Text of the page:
I remember being dropped off at the closest door so one of us could get to her as quickly as possible. I remember running into the elevator which was filled with doctors and nurses, holding their coffees, ready to start their day. One lady in particular looked at me and she just knew. I saw sympathy in her eyes as I sobbed and trembled all over. She knew that look in a mothers eye, I didn't even have to say anything. I remember running, literally running, into the NICU. I remember seeing Polly's room, filled with doctors and NICU staff. All watching and starring at the monitor. I don't even know how he said it, but I remember hearing the words from that doctor that she would not make it. I remember Whit running in and me sobbing and rocking myself in the chair next to Polly. All the while seeing numbers on her stats that we had never seen before and seeing the support of the machines at their max. There was nothing else they could do. I remember our sweet ECMO nurse Carmen, who we hadn't seen in almost 2 weeks, having a hunch and coming to visit Polly that morning. I looked up and she was running to me, arms stretched and let me cry on her shoulder. I remember how helpless it felt to sit and wait, to know we would have to make a decision no parent wants to make. I remember calling first my mom and then my in-laws to tell them the news. I didn't even have the words to convey what was happening. I couldn't tell them she will die, it just isn't in a mother's vocabulary. I remember Whit, tears-streaming, stepping out of the room to make a phone call and minutes later the hospital pastor came in to ask if he could baptize Polly. This was not how I envisioned such an important life moment for her. I remember watching him gently cup his hands in her room sink, blessing the water, and baptizing Polly, all while we watched at her bedside. It was such a peaceful moment, despite the circumstances. I remember feeling grateful for him. I will never forget the hours of holding her, snuggling her in the blanket a dear friend had sent her that was blessed by his church. I remember the staff taking pictures for us, although we never asked and at the time I was confused as to why. Those pictures we cherish now, they are our special pictures.
I remember two very special doctors being there for us when they didn't have to be, one was not even working that day. I remember them hugging us and telling us we are good parents and that turning off life support is a christian decision. I remember them telling us she was not in any pain. I remember the many nurses coming in one at a time to say goodbye, to hug us, and to say they were sorry. I remember the nurse who was watching her that morning crying to me and apologizing, she didn't know what happened, and I told her it wasn't her fault. I remember knowing the time was coming and watching these two doctors, the pastor, and several of Polly's nurses and fellows holding hands around us and praying for Polly. I remember when they turned off the machine and she was gone in an instant. I remember how silent the room was without any monitors beeping, any machines running, only silence. I remember when the doctor said she was gone and the sobs and cries that came out of us. It was unrecognizable. I remember how different Polly felt without being attached to wires. We got to change her diaper, bath her, make her footprints and handprints in clay, and dress her in a special christening gown that one of the doctors had given her. One only for special babies she said. I remember Carmen asking if she could hold her and how touched I was by that. I remember us crying over her little fingers and toes, her perfect tiny body that was half Whit and half me.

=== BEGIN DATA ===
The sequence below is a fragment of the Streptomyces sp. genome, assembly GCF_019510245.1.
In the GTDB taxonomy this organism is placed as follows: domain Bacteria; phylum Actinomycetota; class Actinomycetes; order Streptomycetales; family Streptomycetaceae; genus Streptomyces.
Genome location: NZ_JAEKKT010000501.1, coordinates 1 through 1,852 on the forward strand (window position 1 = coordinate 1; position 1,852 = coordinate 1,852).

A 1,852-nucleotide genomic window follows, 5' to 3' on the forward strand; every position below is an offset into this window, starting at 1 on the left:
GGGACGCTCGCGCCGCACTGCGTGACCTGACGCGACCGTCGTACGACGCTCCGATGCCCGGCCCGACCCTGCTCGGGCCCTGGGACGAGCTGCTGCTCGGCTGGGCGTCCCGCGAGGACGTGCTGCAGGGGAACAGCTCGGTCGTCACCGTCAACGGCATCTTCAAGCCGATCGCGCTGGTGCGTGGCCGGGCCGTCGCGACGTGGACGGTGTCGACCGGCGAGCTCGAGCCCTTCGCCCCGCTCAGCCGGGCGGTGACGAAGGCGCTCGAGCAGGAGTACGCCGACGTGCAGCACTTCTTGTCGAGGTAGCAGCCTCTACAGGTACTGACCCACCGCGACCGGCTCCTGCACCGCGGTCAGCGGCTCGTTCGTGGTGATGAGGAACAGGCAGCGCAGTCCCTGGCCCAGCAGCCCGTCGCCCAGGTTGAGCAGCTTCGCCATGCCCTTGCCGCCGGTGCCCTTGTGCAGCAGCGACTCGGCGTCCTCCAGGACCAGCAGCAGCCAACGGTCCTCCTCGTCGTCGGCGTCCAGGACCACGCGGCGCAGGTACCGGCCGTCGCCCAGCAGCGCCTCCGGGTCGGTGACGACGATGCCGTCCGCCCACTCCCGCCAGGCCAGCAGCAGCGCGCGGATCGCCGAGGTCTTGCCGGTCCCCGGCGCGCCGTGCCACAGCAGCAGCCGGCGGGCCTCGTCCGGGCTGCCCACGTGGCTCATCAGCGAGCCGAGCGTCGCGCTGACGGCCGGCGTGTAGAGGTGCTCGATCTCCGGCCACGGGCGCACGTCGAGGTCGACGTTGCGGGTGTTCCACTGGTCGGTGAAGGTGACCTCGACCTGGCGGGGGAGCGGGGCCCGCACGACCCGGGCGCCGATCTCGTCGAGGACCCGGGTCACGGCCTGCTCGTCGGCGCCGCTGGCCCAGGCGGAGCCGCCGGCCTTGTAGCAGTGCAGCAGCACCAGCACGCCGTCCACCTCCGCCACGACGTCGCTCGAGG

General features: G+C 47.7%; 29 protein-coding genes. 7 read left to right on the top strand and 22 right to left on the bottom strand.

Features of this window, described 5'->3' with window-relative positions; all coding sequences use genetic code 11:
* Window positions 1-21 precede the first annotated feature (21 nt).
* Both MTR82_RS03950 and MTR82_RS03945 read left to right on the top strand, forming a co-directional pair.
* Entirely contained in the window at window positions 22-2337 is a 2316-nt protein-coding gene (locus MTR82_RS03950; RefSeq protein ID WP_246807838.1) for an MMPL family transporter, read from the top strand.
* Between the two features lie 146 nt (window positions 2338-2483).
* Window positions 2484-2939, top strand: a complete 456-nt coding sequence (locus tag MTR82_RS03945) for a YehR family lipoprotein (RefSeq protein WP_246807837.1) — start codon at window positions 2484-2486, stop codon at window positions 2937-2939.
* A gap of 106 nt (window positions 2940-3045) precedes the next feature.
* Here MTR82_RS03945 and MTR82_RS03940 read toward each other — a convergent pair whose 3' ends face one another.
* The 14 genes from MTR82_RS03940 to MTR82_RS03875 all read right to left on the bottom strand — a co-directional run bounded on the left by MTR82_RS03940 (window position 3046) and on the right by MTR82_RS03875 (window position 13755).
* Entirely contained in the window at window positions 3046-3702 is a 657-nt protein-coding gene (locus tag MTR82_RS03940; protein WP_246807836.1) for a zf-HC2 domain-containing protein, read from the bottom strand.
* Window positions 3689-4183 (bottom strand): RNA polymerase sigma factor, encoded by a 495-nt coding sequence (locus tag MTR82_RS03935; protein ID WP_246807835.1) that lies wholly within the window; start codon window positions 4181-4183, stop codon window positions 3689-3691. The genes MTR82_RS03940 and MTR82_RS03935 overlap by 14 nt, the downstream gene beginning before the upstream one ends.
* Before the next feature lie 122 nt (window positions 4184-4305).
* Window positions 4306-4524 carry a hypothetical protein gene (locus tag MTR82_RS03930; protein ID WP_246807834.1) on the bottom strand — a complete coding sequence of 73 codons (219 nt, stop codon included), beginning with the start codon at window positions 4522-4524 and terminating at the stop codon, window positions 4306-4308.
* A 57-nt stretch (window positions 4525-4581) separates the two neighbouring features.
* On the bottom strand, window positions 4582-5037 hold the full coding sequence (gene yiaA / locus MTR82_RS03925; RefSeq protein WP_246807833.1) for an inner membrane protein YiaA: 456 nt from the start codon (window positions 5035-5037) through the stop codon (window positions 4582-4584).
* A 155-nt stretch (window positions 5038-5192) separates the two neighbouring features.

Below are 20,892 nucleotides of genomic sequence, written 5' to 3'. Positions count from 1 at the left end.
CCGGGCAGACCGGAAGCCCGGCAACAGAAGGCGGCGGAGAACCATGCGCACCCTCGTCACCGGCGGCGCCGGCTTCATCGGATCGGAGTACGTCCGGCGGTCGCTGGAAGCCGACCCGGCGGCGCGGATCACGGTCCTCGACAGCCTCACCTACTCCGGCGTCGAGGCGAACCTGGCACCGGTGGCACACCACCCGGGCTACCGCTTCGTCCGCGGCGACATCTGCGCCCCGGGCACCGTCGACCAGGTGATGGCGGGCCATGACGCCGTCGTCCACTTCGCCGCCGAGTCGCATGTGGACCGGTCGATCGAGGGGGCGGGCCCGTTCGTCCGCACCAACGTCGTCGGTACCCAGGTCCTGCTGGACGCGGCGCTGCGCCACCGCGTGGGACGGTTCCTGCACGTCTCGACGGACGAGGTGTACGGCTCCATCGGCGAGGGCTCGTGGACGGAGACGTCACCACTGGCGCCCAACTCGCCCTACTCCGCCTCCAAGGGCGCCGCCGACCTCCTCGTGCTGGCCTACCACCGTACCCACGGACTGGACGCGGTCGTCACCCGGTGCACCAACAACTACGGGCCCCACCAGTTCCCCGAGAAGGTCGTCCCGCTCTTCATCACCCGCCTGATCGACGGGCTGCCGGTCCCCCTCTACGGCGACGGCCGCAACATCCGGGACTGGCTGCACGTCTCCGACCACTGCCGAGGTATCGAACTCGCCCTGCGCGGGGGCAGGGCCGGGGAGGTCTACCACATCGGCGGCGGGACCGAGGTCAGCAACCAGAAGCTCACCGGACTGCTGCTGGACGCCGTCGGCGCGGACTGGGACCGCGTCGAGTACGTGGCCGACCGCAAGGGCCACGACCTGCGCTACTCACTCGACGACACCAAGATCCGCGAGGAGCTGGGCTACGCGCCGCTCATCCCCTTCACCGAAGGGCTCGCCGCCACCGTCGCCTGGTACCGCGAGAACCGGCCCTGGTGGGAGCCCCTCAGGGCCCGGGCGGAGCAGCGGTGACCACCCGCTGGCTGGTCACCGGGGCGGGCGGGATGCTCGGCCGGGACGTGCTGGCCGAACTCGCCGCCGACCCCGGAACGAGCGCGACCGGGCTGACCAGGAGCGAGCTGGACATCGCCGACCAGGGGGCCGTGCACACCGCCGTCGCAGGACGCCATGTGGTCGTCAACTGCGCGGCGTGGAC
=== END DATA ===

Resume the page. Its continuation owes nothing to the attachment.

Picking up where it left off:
Then I remember it was time to go, but we couldn't leave her. I remember Whit insisting on carrying her. We were escorted by Carmen and the pastor through the back of hospital, out of plain site. I remember the workers stopping what they were doing and solemnly watching, knowing why we were there. I remember thinking we were walking so very fast, I didn't want to go so fast. The thought crossed my mind of grabbing my baby and running away with her. I remember when we reached the door and Carmen turning around telling us she would take her. I remember kissing her a million times and wanting to do so a million more, especially on her little lips. I remember the feeling of my heart being ripped out of my chest as they carried her away. I know Carmen was protecting us, we did not need to see behind that door. I remember Whit throwing his hands up at the sky and crying out to God and me just holding him and crying also. It seemed like we were there for hours. I remember going to collect her things and getting hugs from the staff. They were telling us they would never forget Polly and that she had changed their lives. I remember what it felt like to walk out of the NICU for the last time, but not with our child in our arms. Then I remember the numbness setting in. I remember crying all over the items we had been able to bring back with us that night, and holding each other. I remember smelling her sweet scent on the only onesie that hadn't been washed yet and then waking up and the scent was gone. I remember the emptiness. We went to the annual memorial at the hospital that happened to be the next day. Many of Polly's nurses came to pay their respects. I remember the surreal moments of being in that room with other families who had lost children. We were a part of this terrible club that no parent wants or ever imagines they will be in.
I remember what life was like before loss. Before grief was an ever prominent part of our lives. I remember the hope of having children and the feelings of joy as we waited for our first. I remember the day I found out we would be parents, Jan 25th will be 3 years. I remember the hopeless feeling of loss and then joy and tears of finding out we would be parents again. I remember Feb. 19th and the relief I felt when I heard a screaming baby, even before the doctors announced she was here. I remember worrying I could never love another, but discovering God gives special places in your heart for all of your children. Although we hurt deeply ever day still, we also have hope and joy through the blessings God continues to give us. I am proud of who I've become and how my sweet girls have changed my life. I would not replace being their mother for anything.
I remember, I don't ever want to forget.